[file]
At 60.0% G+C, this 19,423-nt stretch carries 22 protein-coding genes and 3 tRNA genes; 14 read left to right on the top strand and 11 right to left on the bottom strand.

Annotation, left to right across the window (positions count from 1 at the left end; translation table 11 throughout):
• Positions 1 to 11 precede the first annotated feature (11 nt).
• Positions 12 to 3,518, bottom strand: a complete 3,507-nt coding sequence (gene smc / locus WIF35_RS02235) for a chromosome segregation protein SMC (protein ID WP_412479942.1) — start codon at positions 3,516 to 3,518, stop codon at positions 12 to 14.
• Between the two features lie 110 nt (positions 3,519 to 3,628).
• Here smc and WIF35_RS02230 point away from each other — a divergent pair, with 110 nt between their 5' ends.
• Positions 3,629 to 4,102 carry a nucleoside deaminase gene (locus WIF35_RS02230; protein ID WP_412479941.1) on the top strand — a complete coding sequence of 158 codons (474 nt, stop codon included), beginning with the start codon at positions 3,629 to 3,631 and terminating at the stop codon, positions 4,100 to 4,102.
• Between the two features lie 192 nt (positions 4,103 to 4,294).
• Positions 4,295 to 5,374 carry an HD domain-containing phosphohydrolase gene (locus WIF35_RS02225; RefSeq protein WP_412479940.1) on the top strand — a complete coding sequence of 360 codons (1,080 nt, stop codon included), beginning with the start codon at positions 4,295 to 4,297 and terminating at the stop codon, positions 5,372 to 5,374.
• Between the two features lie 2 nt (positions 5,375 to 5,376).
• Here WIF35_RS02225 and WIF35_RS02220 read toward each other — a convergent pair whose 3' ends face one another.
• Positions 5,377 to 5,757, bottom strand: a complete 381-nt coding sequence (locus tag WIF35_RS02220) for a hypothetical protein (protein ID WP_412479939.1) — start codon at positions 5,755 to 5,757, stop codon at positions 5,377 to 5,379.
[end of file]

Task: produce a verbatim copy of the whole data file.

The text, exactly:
At 60.0% G+C, this 19,423-nt stretch carries 22 protein-coding genes and 3 tRNA genes; 14 read left to right on the top strand and 11 right to left on the bottom strand.

Annotation, left to right across the window (positions count from 1 at the left end; translation table 11 throughout):
• Positions 1 to 11 precede the first annotated feature (11 nt).
• Positions 12 to 3,518, bottom strand: a complete 3,507-nt coding sequence (gene smc / locus WIF35_RS02235) for a chromosome segregation protein SMC (protein ID WP_412479942.1) — start codon at positions 3,516 to 3,518, stop codon at positions 12 to 14.
• Between the two features lie 110 nt (positions 3,519 to 3,628).
• Here smc and WIF35_RS02230 point away from each other — a divergent pair, with 110 nt between their 5' ends.
• Positions 3,629 to 4,102 carry a nucleoside deaminase gene (locus WIF35_RS02230; protein ID WP_412479941.1) on the top strand — a complete coding sequence of 158 codons (474 nt, stop codon included), beginning with the start codon at positions 3,629 to 3,631 and terminating at the stop codon, positions 4,100 to 4,102.
• Between the two features lie 192 nt (positions 4,103 to 4,294).
• Positions 4,295 to 5,374 carry an HD domain-containing phosphohydrolase gene (locus WIF35_RS02225; RefSeq protein WP_412479940.1) on the top strand — a complete coding sequence of 360 codons (1,080 nt, stop codon included), beginning with the start codon at positions 4,295 to 4,297 and terminating at the stop codon, positions 5,372 to 5,374.
• Between the two features lie 2 nt (positions 5,375 to 5,376).
• Here WIF35_RS02225 and WIF35_RS02220 read toward each other — a convergent pair whose 3' ends face one another.
• Positions 5,377 to 5,757, bottom strand: a complete 381-nt coding sequence (locus tag WIF35_RS02220) for a hypothetical protein (protein ID WP_412479939.1) — start codon at positions 5,755 to 5,757, stop codon at positions 5,377 to 5,379.